November 16, 2016

Q&A: Mike Angelini, Worcester’s power broker, gets down to business

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David Niles/For Worcester Sun

Mike Angelini

This article was originally published in the Sept. 25, 2016 edition of the Sun.

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The title was innocuous: “A proposal for the reorganization of Worcester’s Economic Development Efforts.” The content was anything but.

In addition to referring to Worcester’s developmental efforts as compartmentalized, inefficient and absent of collaboration, the proposal listed a litany of deficiencies; the phrase “We do not have” appeared in six consecutive sentences.

The paper recommended a new entity, the Worcester Economic Development Corporation, assume the responsibilities of the Worcester Regional Chamber of Commerce, Worcester Business Development Corporation, Worcester Redevelopment Authority, Destination Worcester, and others.

Criticism is common, but this broadside to the status quo, written five years ago, remains notable for two reasons.

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David Niles / For Worcester Sun

Michael P. Angelini

First, its author was none other than Michael P. Angelini, Chairman of the law firm Bowditch & Dewey and one of the most influential business leaders in the city. Second, it led to a fundamental change in the city’s approach to economic development — and the effects of those changes are still evident in 2016.

QUOTE OF NOTE:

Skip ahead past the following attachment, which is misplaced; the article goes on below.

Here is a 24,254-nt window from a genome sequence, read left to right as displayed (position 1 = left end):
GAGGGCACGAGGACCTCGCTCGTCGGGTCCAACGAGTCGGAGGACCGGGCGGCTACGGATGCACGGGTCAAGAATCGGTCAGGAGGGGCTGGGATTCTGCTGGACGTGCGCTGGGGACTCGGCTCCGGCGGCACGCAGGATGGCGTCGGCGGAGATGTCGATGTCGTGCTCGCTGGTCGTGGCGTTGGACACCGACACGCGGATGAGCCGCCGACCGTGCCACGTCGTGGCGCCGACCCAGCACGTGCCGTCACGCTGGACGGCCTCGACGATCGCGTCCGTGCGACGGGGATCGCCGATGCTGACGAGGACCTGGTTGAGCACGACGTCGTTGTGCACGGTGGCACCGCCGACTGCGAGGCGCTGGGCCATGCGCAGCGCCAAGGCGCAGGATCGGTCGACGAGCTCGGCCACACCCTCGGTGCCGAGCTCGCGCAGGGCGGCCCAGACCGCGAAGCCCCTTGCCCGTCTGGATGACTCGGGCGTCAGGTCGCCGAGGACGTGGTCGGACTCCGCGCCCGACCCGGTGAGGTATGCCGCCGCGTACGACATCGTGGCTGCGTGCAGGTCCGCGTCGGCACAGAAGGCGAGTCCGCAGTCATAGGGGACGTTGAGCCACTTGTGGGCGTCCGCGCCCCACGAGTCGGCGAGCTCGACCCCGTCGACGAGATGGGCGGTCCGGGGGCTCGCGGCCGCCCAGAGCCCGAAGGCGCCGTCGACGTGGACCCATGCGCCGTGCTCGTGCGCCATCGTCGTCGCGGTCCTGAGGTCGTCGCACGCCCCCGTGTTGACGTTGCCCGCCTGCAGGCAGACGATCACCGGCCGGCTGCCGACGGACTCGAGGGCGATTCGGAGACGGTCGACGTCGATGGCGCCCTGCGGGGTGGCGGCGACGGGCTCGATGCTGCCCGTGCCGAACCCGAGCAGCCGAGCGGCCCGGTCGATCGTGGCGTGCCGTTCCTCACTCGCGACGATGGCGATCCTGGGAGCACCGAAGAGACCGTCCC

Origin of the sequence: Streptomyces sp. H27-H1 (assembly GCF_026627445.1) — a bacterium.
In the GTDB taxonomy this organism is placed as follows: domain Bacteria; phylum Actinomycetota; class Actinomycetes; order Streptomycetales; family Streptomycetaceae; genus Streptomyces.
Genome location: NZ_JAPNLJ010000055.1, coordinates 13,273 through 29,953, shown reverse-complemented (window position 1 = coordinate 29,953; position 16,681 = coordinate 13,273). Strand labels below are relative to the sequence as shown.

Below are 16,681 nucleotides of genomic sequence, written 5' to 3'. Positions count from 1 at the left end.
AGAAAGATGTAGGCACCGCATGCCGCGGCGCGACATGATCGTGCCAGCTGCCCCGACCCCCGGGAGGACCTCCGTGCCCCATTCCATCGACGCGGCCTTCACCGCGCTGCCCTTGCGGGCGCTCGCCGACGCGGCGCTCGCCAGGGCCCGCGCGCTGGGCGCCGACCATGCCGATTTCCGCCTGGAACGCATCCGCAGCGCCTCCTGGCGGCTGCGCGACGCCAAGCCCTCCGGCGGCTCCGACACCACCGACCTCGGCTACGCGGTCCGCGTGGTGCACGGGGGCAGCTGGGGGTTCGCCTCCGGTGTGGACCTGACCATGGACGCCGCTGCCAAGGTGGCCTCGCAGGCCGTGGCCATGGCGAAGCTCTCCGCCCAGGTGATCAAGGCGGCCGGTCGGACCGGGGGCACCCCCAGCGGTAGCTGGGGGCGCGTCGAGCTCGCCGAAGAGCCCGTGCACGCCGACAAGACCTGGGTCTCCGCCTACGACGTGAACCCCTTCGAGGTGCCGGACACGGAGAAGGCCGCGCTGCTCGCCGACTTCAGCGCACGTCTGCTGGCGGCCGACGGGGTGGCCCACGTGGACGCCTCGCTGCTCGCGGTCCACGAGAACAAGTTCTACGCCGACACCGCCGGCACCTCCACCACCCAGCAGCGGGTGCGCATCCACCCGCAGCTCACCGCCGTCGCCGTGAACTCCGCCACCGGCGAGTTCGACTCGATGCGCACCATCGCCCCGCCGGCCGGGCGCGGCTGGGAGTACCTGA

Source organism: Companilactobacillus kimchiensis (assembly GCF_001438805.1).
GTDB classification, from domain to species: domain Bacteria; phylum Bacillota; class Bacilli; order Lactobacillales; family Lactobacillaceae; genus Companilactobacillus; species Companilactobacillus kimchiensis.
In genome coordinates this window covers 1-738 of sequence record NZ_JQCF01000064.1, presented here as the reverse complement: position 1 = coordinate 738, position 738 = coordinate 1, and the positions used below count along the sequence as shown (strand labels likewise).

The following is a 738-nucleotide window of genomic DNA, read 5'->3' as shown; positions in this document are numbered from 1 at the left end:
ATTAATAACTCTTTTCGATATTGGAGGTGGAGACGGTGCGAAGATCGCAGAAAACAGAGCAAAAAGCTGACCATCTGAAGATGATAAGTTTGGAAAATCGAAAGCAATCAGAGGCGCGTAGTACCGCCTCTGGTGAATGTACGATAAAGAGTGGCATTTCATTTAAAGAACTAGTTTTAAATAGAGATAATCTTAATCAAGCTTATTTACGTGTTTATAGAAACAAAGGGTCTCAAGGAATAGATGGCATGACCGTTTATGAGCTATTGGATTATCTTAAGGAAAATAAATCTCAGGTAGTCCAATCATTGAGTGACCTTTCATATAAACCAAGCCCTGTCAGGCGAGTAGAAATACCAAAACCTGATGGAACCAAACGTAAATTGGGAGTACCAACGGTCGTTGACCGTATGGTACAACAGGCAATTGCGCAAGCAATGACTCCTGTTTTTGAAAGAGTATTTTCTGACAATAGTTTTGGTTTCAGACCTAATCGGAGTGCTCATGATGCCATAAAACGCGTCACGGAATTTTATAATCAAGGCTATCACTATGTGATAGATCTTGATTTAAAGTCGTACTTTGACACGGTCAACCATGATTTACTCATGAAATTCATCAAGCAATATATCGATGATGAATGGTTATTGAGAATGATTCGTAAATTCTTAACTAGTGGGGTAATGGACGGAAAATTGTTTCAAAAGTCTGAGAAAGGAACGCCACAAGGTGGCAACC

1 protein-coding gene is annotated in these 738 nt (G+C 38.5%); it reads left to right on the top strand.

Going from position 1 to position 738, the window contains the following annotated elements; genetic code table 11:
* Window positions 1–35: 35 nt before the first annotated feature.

“There is a difference between being a politician and being a political leader. Politicians are mindful of the pressures they face. Political leaders are mindful of the future that we face. I think it was terrible leadership by the City Council.” Find out what council decision got Mike Angelini fired up later in this story.

The Worcester Economic Development Corporation never came to be. Instead, the Economic Development Coordinating Council was created.

The primary stakeholders in the EDCC are the city, WBDC, the Chamber and Mass. Biomedical Initiatives. But it also includes other members of the business community.

“The EDCC is vital because it allows our city to speak with one voice,” City Manager Edward M. Augustus Jr. said. “It has allowed us to tackle problems big and small, helping countless projects move forward. Many of our economic development successes of recent years would not have been possible without the collaboration and coordination of this important group.”